We had few data on adverse events arising from general practice consultations from which to estimate sample sizes. To date, the seminal study on the incidence of adverse events is the Harvard medical practice study.24 In this study 30000 randomly selected case records of inpatients admitted to acute hospitals were reviewed to develop population estimates of iatrogenic injuries according to the age and sex of the patient and the specialty of the doctor. Adverse events occurred in 3.7% of admissions. This study, however, was of hospital patients and took place in a different healthcare system. James and Pyrgos found an error rate of 3.6% when nurse practitioners in a British accident and emergency department were compared with middle grade doctors, although this was principally the result of overinvestigation.25 If a rate of 3.7% were to be replicated in primary care outside normal working hours 37 calls per 1000 would result in some kind of adverse event. Anecdotally, this seems to be a high estimate, and a study based on this proportion of adverse events would likely be underpowered to establish equivalence in British primary care.
Clearly, the worst kind of adverse event is death, and we therefore used death as the basis of our calculation of sample size. For the purposes of this trial we did not try to distinguish preventable deaths from other deaths but studied total deaths among those who contacted either arm of the study during the trial year.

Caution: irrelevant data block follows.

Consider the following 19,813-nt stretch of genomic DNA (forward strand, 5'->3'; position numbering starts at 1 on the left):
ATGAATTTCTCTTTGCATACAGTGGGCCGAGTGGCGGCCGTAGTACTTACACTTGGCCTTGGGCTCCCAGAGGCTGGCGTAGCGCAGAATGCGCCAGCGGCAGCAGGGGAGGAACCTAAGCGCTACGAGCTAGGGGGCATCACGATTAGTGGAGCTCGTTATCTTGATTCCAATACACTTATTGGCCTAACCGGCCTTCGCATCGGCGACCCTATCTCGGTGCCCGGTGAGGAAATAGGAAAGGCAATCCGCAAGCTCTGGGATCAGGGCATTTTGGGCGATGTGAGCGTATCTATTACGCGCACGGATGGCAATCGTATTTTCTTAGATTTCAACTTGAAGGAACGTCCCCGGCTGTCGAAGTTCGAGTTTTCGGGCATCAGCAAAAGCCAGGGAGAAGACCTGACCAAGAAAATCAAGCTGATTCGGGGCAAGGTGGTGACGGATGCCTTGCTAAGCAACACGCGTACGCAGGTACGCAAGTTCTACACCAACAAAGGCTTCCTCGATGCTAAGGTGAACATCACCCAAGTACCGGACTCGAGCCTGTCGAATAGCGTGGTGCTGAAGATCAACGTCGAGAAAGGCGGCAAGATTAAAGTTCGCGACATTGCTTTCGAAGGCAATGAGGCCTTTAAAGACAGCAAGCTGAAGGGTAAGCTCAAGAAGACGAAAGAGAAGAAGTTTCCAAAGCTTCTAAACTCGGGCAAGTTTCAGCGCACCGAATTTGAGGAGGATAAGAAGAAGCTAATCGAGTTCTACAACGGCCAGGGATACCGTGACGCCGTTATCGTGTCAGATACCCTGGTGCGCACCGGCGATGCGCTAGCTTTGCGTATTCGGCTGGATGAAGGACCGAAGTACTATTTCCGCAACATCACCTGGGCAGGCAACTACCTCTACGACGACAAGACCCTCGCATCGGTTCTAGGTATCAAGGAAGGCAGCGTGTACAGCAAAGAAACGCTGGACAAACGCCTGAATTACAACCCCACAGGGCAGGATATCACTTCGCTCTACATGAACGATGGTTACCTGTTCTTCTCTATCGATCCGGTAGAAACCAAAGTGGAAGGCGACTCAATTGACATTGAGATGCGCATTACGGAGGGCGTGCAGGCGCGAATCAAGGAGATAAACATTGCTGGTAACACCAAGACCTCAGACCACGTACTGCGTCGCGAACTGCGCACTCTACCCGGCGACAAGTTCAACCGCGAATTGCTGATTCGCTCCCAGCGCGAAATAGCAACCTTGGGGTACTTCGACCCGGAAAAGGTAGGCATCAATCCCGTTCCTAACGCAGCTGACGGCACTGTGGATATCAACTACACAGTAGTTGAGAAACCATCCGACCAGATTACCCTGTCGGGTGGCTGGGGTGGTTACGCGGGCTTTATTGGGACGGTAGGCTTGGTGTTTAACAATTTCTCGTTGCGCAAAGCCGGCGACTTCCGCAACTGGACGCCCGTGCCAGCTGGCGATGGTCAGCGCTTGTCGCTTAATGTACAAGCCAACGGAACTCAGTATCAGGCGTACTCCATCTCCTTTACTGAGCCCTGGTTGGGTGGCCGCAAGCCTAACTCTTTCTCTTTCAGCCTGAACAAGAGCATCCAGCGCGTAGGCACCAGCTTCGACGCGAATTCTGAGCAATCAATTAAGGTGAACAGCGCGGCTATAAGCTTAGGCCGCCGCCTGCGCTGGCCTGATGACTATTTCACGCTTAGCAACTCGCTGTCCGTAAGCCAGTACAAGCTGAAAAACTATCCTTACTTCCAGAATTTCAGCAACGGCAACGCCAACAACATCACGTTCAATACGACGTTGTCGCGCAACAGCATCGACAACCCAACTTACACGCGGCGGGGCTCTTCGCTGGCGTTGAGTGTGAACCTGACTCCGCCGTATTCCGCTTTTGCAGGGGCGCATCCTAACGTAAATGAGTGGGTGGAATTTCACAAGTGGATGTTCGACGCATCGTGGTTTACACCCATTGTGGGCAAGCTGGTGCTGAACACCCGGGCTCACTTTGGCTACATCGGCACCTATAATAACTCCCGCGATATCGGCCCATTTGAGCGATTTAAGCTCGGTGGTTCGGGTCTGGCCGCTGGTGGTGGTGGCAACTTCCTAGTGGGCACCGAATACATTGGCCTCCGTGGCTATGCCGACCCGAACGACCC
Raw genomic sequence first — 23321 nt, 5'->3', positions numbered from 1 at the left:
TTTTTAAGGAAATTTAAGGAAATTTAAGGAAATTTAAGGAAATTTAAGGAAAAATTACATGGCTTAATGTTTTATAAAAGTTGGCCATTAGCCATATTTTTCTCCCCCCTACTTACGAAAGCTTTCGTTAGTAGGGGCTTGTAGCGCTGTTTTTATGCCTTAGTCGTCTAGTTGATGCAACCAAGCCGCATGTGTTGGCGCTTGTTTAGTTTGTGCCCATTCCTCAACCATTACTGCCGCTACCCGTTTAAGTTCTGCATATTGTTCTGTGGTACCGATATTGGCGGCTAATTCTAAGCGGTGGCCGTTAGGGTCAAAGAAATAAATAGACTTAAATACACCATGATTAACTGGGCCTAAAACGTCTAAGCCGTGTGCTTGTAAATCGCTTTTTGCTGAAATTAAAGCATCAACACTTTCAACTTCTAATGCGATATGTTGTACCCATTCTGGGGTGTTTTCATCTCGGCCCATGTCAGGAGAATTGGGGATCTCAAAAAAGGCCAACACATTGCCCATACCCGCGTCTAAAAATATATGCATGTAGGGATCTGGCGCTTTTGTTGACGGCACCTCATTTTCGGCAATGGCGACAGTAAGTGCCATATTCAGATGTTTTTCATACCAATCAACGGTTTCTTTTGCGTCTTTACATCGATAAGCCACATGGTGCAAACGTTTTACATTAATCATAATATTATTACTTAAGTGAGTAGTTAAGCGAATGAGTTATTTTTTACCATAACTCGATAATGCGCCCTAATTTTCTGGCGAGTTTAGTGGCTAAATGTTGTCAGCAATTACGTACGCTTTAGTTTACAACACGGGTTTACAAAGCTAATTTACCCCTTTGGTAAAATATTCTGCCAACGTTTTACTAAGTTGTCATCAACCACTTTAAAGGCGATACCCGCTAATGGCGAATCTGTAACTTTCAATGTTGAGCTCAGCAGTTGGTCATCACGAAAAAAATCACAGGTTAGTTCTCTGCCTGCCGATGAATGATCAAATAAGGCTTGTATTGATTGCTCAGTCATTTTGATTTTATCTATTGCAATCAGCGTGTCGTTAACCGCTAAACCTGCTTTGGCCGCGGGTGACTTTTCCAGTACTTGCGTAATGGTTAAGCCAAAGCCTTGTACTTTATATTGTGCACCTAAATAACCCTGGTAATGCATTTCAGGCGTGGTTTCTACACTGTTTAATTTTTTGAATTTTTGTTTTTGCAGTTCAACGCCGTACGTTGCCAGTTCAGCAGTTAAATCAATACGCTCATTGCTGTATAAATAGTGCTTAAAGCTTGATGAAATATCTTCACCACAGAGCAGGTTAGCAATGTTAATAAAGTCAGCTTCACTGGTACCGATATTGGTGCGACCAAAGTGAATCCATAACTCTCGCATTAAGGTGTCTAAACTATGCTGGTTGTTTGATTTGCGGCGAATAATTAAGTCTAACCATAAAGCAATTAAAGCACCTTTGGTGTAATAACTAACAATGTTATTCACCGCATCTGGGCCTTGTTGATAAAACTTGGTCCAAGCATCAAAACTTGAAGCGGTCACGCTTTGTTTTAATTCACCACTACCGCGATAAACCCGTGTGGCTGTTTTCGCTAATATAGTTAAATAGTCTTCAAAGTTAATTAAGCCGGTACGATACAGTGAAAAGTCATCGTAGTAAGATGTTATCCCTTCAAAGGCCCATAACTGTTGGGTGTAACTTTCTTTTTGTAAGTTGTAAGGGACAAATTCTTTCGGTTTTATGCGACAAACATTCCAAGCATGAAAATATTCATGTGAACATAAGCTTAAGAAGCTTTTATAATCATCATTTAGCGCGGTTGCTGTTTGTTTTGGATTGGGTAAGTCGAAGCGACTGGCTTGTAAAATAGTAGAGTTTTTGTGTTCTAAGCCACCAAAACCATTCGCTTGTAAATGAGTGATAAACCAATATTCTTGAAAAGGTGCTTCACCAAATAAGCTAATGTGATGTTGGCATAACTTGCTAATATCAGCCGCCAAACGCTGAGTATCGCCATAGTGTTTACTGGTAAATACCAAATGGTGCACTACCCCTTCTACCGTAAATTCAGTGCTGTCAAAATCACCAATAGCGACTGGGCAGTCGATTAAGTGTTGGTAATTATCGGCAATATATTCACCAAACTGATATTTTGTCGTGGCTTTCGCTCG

During one calendar year around 110 deaths per 10000 population can be expected in England and Wales.26 Hallam reports values ranging from 130 to 175 out of hours contacts per 1000 population per year.1 Taking into account the facts that there will be a range of numbers of contacts per person from one to many and that we would be dealing only with the evening portion of the out of hours period, we estimated that the service would be contacted by around 10% of the population over a year. Applying these two figures to a population of 97000 people, we calculated an expected number of deaths within the population contacting the out of hours service to be 107. The death rate might be increased among those contacting out of hours medical services, but the figure quoted is likely to give a more conservative estimate—that is, to produce a larger sample size. To establish exact equivalence is impossible without an infinitely large trial, so limits need to be defined within which equivalence is assumed. We used limits of equivalence from 80% to 125% of the expected number of deaths in the control arm, the usual limits applied in trials of bioequivalence (M J Campbell, personal communication). The expected number in the control arm, assuming deaths to be distributed equally, is about half the total expected, or around 54. Specifying α=0.1 (0.05 in a one sided calculation) and β=0.2, we calculated that 5455 patients would be required in each arm of the trial using the formula described by Jones et al.27 A one sided calculation was used as we were interested to establish only whether the nurse intervention produced worse results (higher numbers of adverse events) than the existing service. Using Hallam’s figures again for expected numbers of calls we therefore could reasonably expect that we would achieve the desired sample size within a trial period of one year.1